You'll be smart, unlike me, and will not get distracted, thereby letting your milk boil away unattended long enough for the pudding to stick to the pan.
7. Cover and reduce the heat to low. Cook the rice and milk for about 10 min.
8. Check to see if the rice is tender and is absorbing the milk. If so, add the 3/4 c. sugar, more, to taste.
OK, my lovely fellow cheffies: I can't stress this enough. DO NOT ADD THE SUGAR TO THE RICE UNTIL IT IS TENDER. If you add the sugar too soon, it will take the rice forever and a day to get tender. This is where many a rice pudding derails: right here with the sugar! Thanks to Nathan for the heads-up.
9. Cook the puddin' for about 5 more minutes.
10. Add the butter and the raisins, if desired, stirring until well-incorporated.
I have to tell you, I am officially a raisin-hater. But it appears I'm in good company, as Nathan reports that his dad and sister detest them as well. Now, Nathan is kind and sets aside some raisin-free pudding for them. I'd be more inclined to make everyone go raisinless, 'cause I'm just ornery. However, as I have no objection to dried black currants (Zante Currants), I went ahead and added some to the pan.
11. Remove from the heat. You can either dust the whole pan with cinnamon, or dust each individual serving with the cinnamon.

Nathan says you can eat your puddin' hot, warm, cold, or room temp.

We had ours warm with some cream poured on top. (Except, of course, DS didn't have any cream on his.) Of course, we waited several hours after dinner to have our dessert, so that we would still be able to walk! This is the most gloriously ethereal rice pudding in the world, but let's face it, as a desserts go, light it ain't!

I'm thinking maybe I'll have some cold for breakfast. :)

If you aren't a fan of rice pudding, I urge you to give this one a try! The lime peel adds a whole new slant to it, giving it a sort of exotic, floral taste. Then of course there is the magic that the 3 milk mixture brings to the pudding, making it smooth and rich.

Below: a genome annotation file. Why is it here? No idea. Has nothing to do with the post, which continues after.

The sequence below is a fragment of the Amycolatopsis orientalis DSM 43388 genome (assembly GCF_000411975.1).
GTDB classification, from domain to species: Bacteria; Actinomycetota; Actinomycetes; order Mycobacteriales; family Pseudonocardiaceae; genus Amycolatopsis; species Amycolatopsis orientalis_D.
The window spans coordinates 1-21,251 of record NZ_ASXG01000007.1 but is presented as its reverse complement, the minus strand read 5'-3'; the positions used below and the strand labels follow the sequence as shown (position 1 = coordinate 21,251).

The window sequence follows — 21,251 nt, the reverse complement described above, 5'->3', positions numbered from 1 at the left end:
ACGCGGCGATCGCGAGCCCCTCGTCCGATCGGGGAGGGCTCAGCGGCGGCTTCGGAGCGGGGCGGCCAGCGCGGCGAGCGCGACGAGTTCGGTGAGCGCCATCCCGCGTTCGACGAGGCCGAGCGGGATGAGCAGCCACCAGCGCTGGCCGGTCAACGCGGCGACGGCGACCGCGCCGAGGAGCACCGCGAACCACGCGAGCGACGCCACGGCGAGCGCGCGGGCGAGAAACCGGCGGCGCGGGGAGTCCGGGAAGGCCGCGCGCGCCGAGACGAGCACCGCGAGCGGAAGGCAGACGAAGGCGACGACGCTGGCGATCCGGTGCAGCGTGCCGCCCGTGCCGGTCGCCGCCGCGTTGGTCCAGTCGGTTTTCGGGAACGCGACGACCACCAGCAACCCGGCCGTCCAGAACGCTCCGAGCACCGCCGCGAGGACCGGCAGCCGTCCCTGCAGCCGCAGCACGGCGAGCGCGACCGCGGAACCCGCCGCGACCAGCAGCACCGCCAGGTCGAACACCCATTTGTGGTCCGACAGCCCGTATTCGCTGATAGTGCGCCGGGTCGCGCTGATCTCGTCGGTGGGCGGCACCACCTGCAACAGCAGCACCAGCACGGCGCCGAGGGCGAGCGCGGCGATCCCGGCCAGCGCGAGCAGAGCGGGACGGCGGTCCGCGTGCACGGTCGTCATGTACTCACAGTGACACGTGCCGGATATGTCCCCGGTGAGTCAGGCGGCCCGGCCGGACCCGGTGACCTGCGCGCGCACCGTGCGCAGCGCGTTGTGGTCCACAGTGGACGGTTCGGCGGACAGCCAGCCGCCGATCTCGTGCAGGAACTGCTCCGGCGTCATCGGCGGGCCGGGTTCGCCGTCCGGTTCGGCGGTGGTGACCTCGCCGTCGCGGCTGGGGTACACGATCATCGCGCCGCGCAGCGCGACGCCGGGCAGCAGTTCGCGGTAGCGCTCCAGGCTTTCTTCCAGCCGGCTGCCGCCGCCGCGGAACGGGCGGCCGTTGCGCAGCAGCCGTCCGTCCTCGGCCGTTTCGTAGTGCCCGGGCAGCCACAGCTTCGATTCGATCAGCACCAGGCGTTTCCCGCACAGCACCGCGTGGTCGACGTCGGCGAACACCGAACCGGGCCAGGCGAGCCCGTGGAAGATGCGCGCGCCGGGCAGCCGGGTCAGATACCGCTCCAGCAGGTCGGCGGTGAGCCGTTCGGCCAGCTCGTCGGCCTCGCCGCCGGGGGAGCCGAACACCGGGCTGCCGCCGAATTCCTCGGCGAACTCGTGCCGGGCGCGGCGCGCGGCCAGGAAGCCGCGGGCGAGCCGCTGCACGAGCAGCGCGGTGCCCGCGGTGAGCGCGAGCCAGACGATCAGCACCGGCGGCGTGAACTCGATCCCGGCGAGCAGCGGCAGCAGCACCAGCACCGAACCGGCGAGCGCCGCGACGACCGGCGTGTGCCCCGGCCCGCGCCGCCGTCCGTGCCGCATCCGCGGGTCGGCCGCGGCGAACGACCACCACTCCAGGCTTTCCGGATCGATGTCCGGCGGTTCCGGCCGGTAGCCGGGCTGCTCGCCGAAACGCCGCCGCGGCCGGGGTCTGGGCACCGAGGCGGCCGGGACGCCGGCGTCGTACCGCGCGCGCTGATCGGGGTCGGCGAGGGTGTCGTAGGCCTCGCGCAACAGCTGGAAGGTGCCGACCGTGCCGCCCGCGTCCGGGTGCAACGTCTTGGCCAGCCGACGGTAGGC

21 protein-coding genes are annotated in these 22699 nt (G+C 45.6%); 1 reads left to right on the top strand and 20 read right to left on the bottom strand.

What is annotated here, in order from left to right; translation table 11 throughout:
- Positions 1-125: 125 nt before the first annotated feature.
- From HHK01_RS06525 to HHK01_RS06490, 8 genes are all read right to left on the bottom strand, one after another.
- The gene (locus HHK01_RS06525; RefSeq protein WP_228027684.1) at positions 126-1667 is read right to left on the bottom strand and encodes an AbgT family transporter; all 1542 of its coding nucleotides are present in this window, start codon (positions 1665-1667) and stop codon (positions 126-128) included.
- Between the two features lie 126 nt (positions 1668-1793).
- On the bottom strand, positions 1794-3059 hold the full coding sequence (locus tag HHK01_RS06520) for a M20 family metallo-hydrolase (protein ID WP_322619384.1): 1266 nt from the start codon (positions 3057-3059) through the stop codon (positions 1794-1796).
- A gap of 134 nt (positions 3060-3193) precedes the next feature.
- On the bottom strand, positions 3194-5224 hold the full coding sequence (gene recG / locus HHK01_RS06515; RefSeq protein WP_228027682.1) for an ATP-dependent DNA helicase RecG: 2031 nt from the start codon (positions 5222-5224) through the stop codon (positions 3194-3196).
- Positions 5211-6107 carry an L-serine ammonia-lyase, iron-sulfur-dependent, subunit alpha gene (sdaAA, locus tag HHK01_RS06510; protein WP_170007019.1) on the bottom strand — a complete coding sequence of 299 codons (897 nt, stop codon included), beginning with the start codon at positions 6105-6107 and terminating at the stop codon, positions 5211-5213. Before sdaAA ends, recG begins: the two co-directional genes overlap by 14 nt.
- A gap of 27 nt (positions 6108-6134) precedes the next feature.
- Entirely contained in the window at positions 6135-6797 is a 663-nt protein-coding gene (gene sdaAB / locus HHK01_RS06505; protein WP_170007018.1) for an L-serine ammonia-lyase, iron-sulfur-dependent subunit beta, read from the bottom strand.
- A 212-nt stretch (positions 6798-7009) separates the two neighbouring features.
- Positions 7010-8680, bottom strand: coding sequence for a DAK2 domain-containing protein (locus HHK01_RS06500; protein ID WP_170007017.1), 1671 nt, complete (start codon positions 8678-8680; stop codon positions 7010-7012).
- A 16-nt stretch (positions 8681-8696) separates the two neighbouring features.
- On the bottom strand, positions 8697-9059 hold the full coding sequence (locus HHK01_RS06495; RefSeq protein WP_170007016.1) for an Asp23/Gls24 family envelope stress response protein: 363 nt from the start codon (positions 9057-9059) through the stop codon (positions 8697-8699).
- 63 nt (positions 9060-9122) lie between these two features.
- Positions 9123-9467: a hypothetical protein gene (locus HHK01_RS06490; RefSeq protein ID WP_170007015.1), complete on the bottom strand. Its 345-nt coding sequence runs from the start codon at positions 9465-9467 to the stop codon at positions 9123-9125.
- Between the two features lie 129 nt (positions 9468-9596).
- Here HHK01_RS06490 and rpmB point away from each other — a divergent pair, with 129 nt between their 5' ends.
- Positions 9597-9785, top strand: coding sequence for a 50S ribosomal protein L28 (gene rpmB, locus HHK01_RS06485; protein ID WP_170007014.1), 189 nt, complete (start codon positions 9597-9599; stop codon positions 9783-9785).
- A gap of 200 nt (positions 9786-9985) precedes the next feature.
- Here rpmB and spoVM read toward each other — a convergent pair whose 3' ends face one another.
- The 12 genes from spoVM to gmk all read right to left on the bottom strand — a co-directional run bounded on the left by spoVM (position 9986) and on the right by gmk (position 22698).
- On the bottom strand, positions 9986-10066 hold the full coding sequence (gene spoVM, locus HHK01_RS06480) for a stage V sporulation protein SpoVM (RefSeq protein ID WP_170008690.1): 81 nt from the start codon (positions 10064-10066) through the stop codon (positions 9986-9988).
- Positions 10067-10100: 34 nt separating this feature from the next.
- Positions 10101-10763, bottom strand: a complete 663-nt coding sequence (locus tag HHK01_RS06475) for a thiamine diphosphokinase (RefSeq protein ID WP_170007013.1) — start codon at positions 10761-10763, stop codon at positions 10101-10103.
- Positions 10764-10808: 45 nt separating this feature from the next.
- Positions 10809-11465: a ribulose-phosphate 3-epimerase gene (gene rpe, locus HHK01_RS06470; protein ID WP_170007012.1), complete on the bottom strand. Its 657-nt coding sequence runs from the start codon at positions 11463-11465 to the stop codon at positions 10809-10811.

You gotta try this! It's wonderful! So wonderful in fact, that THIS is what you will look like eating Nathan's Grandma's Fabulous Arroz Con Leche:

(This is DS, eating solid food for the first time. He's about 6 months old here.)

Nathan's Arroz Con Leche

Delicious rich, irresistible Cuban-style rice pudding

See Nathan's Arroz Con Leche on Key Ingredient.


  1. Adorable DS you have there. I have an award for you on my blogs newest post, please pick it up:) This banana pudding looks awesome, guess great minds think alike..

  2. I'm so glad you liked it :) ooooh heavy cream drizzled on top soooo sinful!

    Hehe I'm flattered, I never thought of my food as "exotic" :)

  3. Donna, thanks-- I agree he's adorable, but I am a little prejudiced! Apparently great minds do think alike ;)

    Nathan, the pudding was incredible! It is absolutely the best rice pudding I've ever tasted! I hope I didn't offend you by saying it was exotic-- I just meant that the lime flavor was unexpected.